Reducing truth-telling online mechanisms to online optimization
Proceedings of the thirty-fifth ACM symposium on Theory of computing - STOC '03
We describe a general technique for converting an online algorithm to a truthtelling mechanism. We require that the original online competitive algorithm has certain "niceness" properties in that actions on future requests are independent of the actual value of requests which were accepted (though these actions will of course depend upon the set of accepted requests). Under these conditions, we are able to give an online truth telling mechanism (where the values of requests are given by bids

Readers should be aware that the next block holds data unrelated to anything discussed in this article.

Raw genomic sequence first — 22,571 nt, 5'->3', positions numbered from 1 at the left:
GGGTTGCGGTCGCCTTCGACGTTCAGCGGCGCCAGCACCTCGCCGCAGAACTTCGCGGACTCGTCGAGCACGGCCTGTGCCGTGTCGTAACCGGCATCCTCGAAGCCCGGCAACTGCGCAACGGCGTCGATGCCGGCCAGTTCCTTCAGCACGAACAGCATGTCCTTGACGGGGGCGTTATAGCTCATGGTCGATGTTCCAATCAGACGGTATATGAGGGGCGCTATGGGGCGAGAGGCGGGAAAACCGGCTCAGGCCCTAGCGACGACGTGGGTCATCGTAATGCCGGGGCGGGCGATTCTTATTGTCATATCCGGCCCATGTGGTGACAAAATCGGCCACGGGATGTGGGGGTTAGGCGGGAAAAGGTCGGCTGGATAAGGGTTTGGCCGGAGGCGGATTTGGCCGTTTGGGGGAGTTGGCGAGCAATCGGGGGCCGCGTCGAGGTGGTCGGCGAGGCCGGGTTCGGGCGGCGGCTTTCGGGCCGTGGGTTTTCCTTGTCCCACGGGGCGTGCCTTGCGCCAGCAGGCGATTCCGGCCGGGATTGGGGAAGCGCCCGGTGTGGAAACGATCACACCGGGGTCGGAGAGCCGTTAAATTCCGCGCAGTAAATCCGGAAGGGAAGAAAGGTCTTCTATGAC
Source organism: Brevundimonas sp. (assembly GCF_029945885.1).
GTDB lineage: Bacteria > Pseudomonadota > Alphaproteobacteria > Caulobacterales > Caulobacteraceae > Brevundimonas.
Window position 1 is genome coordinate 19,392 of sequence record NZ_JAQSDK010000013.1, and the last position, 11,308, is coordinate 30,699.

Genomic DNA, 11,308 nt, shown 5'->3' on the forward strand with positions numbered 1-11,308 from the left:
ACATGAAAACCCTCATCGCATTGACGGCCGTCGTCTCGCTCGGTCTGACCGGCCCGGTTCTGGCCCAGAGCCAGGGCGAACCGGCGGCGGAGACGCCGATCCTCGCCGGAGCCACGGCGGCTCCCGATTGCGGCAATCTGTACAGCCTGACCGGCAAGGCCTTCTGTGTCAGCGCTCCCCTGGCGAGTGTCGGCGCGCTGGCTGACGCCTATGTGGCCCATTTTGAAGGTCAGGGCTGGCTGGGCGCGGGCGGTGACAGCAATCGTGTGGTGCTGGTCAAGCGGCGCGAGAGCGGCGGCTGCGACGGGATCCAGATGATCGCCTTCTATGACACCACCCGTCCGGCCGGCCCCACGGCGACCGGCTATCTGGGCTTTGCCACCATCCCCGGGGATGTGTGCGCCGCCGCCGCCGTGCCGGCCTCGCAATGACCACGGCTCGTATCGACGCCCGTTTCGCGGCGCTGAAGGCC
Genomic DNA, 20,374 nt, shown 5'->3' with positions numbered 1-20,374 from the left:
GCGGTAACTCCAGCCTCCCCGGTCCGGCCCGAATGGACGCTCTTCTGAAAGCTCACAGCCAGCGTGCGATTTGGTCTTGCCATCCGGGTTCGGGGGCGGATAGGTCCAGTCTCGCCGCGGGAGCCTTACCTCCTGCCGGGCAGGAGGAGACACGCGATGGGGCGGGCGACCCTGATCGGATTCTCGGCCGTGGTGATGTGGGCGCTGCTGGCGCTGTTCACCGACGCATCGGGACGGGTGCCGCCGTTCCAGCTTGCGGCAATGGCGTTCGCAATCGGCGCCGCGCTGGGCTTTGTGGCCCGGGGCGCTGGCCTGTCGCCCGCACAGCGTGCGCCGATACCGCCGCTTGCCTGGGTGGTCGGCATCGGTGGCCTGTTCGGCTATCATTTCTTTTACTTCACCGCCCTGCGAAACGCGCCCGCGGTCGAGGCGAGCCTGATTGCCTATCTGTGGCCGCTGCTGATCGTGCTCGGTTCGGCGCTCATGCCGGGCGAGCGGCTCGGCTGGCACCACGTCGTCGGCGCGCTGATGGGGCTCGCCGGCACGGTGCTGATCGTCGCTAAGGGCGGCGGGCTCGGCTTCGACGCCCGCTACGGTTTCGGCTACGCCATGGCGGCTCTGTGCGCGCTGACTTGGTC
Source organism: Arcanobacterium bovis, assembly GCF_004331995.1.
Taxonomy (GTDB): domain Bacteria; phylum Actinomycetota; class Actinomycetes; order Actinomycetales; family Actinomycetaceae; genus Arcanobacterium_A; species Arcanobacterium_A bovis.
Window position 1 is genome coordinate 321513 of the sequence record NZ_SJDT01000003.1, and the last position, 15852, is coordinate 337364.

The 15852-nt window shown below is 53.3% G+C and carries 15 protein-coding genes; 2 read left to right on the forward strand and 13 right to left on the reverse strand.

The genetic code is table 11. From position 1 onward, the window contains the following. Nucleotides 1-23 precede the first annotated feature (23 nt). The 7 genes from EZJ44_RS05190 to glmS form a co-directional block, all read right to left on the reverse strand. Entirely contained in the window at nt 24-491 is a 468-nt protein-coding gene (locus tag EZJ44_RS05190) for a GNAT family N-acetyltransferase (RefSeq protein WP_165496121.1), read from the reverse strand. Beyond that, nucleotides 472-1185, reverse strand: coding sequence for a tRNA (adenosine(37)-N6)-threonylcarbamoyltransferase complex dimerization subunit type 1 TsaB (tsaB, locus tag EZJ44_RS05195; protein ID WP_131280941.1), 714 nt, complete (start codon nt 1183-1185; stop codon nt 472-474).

... re given by bids which may not accurately represent the valuation of the requesters) such that our total profit is within Ç´ · ÐÓ µ of the optimum offline profit obtained by an omniscient algorithm (one which knows the true valuations of the users). Here is the competitive ratio of for the optimization version of the problem, and is the ratio of the maximum to minimum valuation for a request. In general there is an ª´ÐÓ µ lower bound on the ratio of worst-case profit for a truth telling mechanism when compared to the profit obtained by an omniscient algorithm, so this result is in some sense best possible. In addition, we prove that our construction is resilient against many forms of "cheating" attempts, such as forming coalitions. We demonstrate applications of this result to several problems. We develop online truthtelling mechanisms for online routing and admission control of path or multicast requests, assuming large network capacities. Assuming the existance of an algorithm for the optimization version of the problem, our techniques provide truthtelling mechanisms for general combinatorial auctions. However, designing optimization algorithms may be difficult in general because of online or approximation lower bounds. For the cases described above, we are able to design optimization algorithms by amortizing the lost benefit from online computation (and from approximation hardness in the case of multicast) against the benefit obtained from accepted requests. We comment that our upper bounds on profit competitiveness imply, as an obvious corollary, similar bound on global efficiency, namely overall well-being of all the users. This contrasts with most other work on truthtelling mechanisms for general online resource allocation, where only efficiency is maximized, and competitiveness can be arbitrarily poor.